Ashe Brasch didn’t want to be interviewed or photographed for this story. But her best friend, Shannan Muench, told her that she had to.
This dynamic isn’t new to them: the often-outgoing Shannan encouraging the sometimes-reserved Ashe into areas where Ashe is less comfortable. Their friendship started during their time in the US Army, when Ashe reported to Shannan, her first sergeant. Now, they both work at Microsoft.
Today, Ashe is visiting Shannan in Seattle to kick off Pride at Microsoft headquarters. It’s been six months since the friends were together in person, and they confess to me that they’ve stayed up all night, laughing and catching up.
While Ashe nervously fidgets with her button-down shirt, Shannan whispers to her, “I’m probably going to cry. Don’t let me cry.” Ashe laughs and nods; she’ll protect Shannan.
In something like twin-speak that’s part sarcasm and part dry humor, they tell me the story of their unlikely friendship.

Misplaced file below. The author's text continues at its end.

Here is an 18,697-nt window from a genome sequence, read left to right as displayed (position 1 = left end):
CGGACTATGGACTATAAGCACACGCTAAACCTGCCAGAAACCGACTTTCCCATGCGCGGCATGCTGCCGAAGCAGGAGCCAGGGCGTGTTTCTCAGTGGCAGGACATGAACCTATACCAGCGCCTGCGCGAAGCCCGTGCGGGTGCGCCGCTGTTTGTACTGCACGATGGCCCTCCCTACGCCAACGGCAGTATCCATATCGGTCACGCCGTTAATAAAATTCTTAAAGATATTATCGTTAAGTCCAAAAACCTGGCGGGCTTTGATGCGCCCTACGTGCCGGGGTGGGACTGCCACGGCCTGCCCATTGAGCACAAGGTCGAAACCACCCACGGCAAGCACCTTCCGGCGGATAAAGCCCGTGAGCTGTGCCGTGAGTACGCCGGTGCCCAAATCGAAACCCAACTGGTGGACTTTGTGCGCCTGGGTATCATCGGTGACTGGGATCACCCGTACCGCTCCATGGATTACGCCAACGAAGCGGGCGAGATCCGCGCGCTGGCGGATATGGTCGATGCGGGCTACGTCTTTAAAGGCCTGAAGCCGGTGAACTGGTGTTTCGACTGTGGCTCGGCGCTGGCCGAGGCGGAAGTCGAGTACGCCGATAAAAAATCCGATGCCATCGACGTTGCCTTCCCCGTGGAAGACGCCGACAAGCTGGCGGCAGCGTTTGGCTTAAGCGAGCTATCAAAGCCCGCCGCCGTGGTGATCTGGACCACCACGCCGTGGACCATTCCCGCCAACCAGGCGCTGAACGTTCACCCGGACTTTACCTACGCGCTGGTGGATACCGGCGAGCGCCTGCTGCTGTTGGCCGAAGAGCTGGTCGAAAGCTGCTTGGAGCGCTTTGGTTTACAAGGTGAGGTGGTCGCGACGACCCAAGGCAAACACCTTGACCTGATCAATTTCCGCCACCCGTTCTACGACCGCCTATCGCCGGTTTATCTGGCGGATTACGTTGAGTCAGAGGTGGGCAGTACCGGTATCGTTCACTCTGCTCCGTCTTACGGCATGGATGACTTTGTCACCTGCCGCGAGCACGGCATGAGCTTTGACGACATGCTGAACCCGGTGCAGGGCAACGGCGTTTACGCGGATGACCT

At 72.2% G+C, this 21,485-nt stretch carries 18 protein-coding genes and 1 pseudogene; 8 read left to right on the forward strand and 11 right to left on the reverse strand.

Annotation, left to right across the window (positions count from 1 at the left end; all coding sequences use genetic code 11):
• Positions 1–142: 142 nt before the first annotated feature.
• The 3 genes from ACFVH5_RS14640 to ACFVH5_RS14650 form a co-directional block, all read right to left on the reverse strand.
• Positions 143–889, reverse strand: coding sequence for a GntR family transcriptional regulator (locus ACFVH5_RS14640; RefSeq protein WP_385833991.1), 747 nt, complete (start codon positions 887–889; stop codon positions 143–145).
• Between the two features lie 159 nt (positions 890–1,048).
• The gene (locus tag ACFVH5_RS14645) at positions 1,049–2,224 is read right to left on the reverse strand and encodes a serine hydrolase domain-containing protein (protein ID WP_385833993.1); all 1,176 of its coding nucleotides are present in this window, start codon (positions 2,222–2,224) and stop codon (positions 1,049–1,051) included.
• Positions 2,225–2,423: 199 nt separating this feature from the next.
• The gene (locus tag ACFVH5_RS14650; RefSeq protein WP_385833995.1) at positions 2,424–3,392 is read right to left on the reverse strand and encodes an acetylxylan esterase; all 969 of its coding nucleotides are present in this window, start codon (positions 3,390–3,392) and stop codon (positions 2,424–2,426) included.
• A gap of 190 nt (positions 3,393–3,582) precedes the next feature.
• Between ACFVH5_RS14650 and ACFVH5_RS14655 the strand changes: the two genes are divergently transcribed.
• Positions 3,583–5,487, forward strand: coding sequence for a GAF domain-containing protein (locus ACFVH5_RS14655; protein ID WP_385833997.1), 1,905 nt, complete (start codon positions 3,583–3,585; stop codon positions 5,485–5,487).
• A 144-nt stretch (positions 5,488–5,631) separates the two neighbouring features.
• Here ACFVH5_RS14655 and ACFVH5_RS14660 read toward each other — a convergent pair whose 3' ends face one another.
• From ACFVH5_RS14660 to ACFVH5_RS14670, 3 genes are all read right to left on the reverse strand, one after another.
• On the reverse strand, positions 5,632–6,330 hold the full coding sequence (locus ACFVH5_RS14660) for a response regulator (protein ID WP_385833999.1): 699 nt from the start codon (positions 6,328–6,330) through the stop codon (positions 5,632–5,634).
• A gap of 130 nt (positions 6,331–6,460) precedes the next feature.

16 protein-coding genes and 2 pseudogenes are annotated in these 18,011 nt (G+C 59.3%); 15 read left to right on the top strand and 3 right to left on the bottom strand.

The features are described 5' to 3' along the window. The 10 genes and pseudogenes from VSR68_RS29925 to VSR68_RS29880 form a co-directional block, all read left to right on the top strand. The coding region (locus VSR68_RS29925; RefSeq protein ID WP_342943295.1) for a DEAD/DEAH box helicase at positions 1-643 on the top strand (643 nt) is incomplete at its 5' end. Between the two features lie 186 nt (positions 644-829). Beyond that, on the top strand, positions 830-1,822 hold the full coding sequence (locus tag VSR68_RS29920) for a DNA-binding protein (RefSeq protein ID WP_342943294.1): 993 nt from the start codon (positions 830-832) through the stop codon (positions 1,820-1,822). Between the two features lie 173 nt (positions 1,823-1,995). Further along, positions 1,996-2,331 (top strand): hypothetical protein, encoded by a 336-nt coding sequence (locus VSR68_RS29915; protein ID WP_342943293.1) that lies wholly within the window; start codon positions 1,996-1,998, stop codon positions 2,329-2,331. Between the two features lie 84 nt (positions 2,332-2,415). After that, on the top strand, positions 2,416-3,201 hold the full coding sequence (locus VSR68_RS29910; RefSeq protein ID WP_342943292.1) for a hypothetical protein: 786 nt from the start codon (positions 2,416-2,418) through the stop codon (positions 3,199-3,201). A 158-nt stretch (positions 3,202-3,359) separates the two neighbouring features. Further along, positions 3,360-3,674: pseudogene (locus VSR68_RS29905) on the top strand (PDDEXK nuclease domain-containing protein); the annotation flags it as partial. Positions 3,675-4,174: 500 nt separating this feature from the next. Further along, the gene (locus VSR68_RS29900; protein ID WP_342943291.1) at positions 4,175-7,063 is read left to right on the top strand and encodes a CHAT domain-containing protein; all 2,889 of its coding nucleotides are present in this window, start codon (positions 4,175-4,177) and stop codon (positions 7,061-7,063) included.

“Oh man, do we have to start with the phone call?” Shannan interrupts Ashe as she begins answering my first question. “She’s held that over my head for so long.”
Ashe smirks and proceeds.
Back in 2016, both were living in Florida, and Shannan was putting together a new unit of incoming noncommissioned officers. Ashe’s name was on that list. Since it’s common practice to get to know and take care of the service member’s family, Shannan asked Ashe about her personal life.
“Are you married? And what does your husband do?” Shannan asked Ashe over the phone.